American psychologist, Urie Bronfenbrenner, proposed Ecological Systems Theory, which examines childhood growth and learning as it is affected by systems of relationships and the many levels of the surrounding environment. To better understand the complexities of childhood development, we must consider interactions within both the immediate and the larger ecosystem.
The microsystem consists of a child’s most important direct relationships and interactions within this immediate environment. These close, bi-directional relationships with parents, siblings, teachers, and peers are imperative. As the child influences the environment, the environment responds in-kind to the child’s attitudes and behaviors, influencing the learning process. These interactions are typically very personal, and they deeply impact growth and development. The most important relationships in a child’s life, when they are supportive and nurturing, children gain; when they are detached or unaffectionate, children suffer.
The mesosystem encompasses the functional interconnectedness and interactions between the primary influences in a child’s microsystem. For example, good communication (or lack thereof) between parents and teachers tend to positively (or negatively) influence development.
The exosystem is made up of the social structures that interact within a child’s microsystem. Whether directly or indirectly, environmental factors such as the neighborhood, extended family and friends, and the mass media (including social media, video games, television, etc.) all influence a child’s immediate world, in some or many ways. For example, consider a child whose parents are committed to taking care of a sick relative. While there may be less time for family adventures, parents might have more opportunities to instill and develop virtues of loyalty and empathy.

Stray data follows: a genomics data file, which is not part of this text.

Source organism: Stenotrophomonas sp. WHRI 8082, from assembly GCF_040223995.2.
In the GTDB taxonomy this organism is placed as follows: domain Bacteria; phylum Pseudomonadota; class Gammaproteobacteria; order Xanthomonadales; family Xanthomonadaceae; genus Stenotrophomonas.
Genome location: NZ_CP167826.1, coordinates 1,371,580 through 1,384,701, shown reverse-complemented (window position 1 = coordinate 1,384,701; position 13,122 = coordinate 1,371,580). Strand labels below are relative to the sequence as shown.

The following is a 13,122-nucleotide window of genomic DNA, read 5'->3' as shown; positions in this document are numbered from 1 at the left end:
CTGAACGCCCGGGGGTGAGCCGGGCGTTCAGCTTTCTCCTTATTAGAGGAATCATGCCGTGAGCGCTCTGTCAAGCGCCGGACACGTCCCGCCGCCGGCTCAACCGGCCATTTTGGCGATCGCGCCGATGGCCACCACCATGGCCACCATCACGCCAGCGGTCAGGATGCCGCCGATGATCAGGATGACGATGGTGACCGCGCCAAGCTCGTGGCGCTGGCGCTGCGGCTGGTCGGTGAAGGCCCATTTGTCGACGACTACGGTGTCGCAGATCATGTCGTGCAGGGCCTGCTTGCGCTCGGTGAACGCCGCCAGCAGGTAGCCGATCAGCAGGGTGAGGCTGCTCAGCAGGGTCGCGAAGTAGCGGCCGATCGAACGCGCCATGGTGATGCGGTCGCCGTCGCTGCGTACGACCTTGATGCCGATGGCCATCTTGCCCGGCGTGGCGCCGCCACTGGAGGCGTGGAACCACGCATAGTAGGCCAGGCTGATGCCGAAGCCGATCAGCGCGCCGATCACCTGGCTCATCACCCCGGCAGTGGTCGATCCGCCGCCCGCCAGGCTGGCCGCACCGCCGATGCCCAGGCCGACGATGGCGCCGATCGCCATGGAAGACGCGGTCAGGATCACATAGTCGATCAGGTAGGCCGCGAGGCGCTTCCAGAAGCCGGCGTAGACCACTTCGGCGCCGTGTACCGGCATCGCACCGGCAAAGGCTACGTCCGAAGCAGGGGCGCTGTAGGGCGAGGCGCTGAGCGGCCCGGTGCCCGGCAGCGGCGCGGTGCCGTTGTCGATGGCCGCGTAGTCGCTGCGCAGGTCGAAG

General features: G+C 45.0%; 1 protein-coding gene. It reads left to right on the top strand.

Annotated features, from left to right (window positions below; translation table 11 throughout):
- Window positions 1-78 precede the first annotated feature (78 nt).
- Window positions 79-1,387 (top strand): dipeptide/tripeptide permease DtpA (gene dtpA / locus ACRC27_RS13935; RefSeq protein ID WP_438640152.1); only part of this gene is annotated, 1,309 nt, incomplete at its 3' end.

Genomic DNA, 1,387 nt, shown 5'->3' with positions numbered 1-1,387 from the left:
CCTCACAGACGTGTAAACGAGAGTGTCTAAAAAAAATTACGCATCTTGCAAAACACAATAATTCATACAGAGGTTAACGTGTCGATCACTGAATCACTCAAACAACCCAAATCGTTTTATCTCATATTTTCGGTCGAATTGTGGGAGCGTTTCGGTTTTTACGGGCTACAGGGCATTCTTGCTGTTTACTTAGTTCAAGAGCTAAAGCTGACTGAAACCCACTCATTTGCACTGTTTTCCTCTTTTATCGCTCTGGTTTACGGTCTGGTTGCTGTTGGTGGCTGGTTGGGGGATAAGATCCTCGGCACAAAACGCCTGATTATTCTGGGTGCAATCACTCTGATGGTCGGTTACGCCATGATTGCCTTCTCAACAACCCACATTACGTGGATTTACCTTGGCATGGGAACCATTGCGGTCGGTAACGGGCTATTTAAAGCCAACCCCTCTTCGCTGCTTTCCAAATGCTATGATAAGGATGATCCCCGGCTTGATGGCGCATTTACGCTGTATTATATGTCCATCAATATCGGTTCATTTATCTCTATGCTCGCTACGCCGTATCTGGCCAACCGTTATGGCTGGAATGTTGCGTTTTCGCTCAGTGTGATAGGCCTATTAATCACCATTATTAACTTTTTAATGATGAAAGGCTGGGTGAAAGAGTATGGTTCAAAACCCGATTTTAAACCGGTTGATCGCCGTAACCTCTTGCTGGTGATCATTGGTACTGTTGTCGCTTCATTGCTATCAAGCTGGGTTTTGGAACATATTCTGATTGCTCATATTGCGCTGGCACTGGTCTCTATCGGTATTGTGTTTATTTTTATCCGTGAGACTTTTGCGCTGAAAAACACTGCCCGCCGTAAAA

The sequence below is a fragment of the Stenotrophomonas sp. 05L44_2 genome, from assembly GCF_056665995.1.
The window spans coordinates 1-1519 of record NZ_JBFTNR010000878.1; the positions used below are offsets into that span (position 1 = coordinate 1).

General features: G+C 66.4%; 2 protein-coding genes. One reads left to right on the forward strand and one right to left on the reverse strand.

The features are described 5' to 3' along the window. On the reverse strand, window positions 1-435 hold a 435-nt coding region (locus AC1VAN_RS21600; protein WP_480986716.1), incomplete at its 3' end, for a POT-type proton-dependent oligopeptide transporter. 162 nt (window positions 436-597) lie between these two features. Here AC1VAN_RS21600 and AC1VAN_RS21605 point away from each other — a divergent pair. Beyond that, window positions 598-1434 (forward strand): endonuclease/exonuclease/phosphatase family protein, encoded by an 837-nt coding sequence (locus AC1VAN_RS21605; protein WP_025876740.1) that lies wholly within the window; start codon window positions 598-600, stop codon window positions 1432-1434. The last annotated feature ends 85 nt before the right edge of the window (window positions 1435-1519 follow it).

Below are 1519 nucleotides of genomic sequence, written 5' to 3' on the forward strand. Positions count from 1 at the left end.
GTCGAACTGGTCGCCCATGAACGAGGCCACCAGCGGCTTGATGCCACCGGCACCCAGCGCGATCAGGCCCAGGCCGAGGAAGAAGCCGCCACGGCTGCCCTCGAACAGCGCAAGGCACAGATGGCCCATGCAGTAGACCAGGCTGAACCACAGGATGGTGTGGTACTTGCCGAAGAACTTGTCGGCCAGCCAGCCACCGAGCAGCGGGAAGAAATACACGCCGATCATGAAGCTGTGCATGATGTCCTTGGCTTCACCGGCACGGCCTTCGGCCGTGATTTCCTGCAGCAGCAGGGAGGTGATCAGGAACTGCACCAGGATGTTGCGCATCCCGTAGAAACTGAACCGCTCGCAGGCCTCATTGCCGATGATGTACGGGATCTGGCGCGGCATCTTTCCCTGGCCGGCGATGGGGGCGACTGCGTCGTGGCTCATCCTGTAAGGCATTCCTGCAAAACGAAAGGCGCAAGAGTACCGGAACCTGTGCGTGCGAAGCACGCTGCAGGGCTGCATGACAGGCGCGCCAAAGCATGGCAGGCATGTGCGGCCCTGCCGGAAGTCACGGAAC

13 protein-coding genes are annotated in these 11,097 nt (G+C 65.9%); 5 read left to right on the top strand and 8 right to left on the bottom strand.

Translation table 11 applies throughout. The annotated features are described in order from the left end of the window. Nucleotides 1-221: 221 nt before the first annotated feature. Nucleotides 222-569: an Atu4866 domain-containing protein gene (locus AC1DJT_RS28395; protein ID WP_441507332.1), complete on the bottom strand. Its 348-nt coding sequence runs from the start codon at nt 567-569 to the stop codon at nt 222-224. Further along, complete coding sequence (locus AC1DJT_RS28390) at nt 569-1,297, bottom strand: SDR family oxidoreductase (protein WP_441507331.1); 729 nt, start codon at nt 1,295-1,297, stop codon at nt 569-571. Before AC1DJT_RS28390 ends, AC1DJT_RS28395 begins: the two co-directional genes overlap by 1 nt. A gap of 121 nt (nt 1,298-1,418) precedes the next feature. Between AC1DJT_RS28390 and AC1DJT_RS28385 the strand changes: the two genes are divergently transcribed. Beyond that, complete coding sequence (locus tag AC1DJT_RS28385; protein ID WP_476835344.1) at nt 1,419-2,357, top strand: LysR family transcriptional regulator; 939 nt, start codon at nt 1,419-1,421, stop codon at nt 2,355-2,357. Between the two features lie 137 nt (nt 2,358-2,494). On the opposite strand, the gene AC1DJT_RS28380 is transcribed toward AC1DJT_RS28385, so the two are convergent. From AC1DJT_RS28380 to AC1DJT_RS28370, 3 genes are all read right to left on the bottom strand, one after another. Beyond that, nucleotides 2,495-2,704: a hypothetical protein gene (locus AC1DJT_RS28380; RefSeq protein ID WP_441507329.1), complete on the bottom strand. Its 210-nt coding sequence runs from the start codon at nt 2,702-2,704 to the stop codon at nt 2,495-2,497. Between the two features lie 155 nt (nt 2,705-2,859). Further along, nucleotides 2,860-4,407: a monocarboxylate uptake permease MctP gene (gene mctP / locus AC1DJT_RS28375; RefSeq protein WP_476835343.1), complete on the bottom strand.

The macrosystem refers to the cultural ideologies of the established society and their influence over perceptions, beliefs, and values. Socioeconomic status, ethnicity, geography, and so many other cultural forces can all bear influence. The environment for children being raised in suburbia will be vastly different from children being raised in a country devastated by war, shaping altogether different approaches to life.
The chronosystem considers major changes experienced during our lives. Depending on how and when major events occur, their impact and timing can significantly alter a life’s trajectory. For example, a painful divorce or the death of a father figure can be devastating. If either occurs during a time when a person is emotionally vulnerable, a cascading downward spiral could effectively ruin someone’s life. Conversely, if either of these events happens to someone who is emotionally determined, these terrible events might inspire someone to rise from the ashes with a conquering mindset to blaze a path toward greatness.
As we raise our children, we must consider the environment. With greater awareness of the elements within and between ecological systems, fathers can more intentionally surround children with nurturing influences. Ecological Systems Theory tells us that by working as a team, parents, teachers, and the “village” as a whole can co-facilitate meaningful learning experiences to promote healthy childhood development.
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